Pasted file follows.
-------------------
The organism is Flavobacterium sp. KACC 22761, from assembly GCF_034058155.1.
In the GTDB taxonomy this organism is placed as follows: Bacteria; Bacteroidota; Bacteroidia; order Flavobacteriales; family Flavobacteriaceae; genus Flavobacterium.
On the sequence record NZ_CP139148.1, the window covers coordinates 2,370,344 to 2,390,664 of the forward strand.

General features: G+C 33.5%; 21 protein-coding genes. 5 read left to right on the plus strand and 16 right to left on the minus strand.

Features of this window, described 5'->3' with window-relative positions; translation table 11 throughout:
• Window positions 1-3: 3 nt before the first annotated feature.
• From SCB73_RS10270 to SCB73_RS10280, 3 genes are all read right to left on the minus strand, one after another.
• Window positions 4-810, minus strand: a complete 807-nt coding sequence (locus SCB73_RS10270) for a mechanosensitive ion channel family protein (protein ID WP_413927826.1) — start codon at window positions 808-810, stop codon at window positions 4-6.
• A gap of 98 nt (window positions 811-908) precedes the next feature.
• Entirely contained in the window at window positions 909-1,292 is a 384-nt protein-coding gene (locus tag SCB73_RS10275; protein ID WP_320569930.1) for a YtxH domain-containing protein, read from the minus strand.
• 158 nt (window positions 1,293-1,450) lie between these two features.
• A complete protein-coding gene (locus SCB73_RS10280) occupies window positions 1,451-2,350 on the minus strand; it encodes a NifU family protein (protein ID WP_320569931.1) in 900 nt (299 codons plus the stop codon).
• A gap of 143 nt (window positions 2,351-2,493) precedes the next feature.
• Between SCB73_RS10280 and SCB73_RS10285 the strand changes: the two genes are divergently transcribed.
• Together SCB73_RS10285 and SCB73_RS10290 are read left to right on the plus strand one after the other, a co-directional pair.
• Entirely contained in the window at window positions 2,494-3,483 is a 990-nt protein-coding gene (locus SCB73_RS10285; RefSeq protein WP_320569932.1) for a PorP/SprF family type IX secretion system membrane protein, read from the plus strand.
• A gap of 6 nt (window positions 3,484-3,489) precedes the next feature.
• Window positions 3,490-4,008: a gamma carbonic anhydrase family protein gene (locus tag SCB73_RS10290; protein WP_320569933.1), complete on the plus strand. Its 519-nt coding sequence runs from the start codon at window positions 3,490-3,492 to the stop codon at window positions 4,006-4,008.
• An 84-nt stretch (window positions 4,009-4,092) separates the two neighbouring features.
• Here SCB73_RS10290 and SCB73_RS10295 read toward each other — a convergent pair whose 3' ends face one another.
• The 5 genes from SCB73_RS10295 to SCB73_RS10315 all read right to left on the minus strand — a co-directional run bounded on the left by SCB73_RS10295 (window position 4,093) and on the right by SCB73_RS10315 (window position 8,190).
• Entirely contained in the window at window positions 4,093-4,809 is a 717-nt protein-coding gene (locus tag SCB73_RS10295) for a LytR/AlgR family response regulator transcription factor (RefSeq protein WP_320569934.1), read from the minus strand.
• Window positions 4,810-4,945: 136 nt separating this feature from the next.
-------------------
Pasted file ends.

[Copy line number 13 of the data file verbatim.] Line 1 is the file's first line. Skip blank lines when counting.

• A gap of 143 nt (window positions 2,351-2,493) precedes the next feature.